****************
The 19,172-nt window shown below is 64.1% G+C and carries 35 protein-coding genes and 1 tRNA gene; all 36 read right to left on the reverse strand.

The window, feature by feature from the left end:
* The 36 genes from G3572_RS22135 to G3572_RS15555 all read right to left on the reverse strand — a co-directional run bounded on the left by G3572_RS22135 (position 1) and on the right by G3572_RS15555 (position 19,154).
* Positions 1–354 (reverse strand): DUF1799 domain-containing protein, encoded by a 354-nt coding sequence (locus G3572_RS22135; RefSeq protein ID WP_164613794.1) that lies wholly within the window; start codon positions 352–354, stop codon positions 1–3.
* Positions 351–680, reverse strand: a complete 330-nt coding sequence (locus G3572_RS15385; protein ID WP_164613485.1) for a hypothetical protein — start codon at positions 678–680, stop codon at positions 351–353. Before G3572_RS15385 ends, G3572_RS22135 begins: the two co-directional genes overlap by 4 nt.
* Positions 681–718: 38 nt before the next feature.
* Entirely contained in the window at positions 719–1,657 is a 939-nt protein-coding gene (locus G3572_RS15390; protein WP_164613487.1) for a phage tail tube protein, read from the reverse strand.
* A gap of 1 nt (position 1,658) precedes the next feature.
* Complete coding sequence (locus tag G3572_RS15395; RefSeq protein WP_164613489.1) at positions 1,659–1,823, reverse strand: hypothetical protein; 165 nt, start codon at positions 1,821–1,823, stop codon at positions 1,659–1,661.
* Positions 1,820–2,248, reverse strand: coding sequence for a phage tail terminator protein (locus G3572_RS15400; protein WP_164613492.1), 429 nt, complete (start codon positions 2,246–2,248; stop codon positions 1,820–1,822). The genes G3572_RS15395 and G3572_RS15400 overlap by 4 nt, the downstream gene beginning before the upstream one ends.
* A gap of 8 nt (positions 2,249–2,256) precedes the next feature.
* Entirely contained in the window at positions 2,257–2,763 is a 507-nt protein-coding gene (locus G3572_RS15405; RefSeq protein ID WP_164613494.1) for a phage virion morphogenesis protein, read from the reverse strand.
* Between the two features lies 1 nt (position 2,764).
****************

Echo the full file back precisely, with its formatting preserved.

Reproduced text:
The 19,172-nt window shown below is 64.1% G+C and carries 35 protein-coding genes and 1 tRNA gene; all 36 read right to left on the reverse strand.

The window, feature by feature from the left end:
* The 36 genes from G3572_RS22135 to G3572_RS15555 all read right to left on the reverse strand — a co-directional run bounded on the left by G3572_RS22135 (position 1) and on the right by G3572_RS15555 (position 19,154).
* Positions 1–354 (reverse strand): DUF1799 domain-containing protein, encoded by a 354-nt coding sequence (locus G3572_RS22135; RefSeq protein ID WP_164613794.1) that lies wholly within the window; start codon positions 352–354, stop codon positions 1–3.
* Positions 351–680, reverse strand: a complete 330-nt coding sequence (locus G3572_RS15385; protein ID WP_164613485.1) for a hypothetical protein — start codon at positions 678–680, stop codon at positions 351–353. Before G3572_RS15385 ends, G3572_RS22135 begins: the two co-directional genes overlap by 4 nt.
* Positions 681–718: 38 nt before the next feature.
* Entirely contained in the window at positions 719–1,657 is a 939-nt protein-coding gene (locus G3572_RS15390; protein WP_164613487.1) for a phage tail tube protein, read from the reverse strand.
* A gap of 1 nt (position 1,658) precedes the next feature.
* Complete coding sequence (locus tag G3572_RS15395; RefSeq protein WP_164613489.1) at positions 1,659–1,823, reverse strand: hypothetical protein; 165 nt, start codon at positions 1,821–1,823, stop codon at positions 1,659–1,661.
* Positions 1,820–2,248, reverse strand: coding sequence for a phage tail terminator protein (locus G3572_RS15400; protein WP_164613492.1), 429 nt, complete (start codon positions 2,246–2,248; stop codon positions 1,820–1,822). The genes G3572_RS15395 and G3572_RS15400 overlap by 4 nt, the downstream gene beginning before the upstream one ends.
* A gap of 8 nt (positions 2,249–2,256) precedes the next feature.
* Entirely contained in the window at positions 2,257–2,763 is a 507-nt protein-coding gene (locus G3572_RS15405; RefSeq protein ID WP_164613494.1) for a phage virion morphogenesis protein, read from the reverse strand.
* Between the two features lies 1 nt (position 2,764).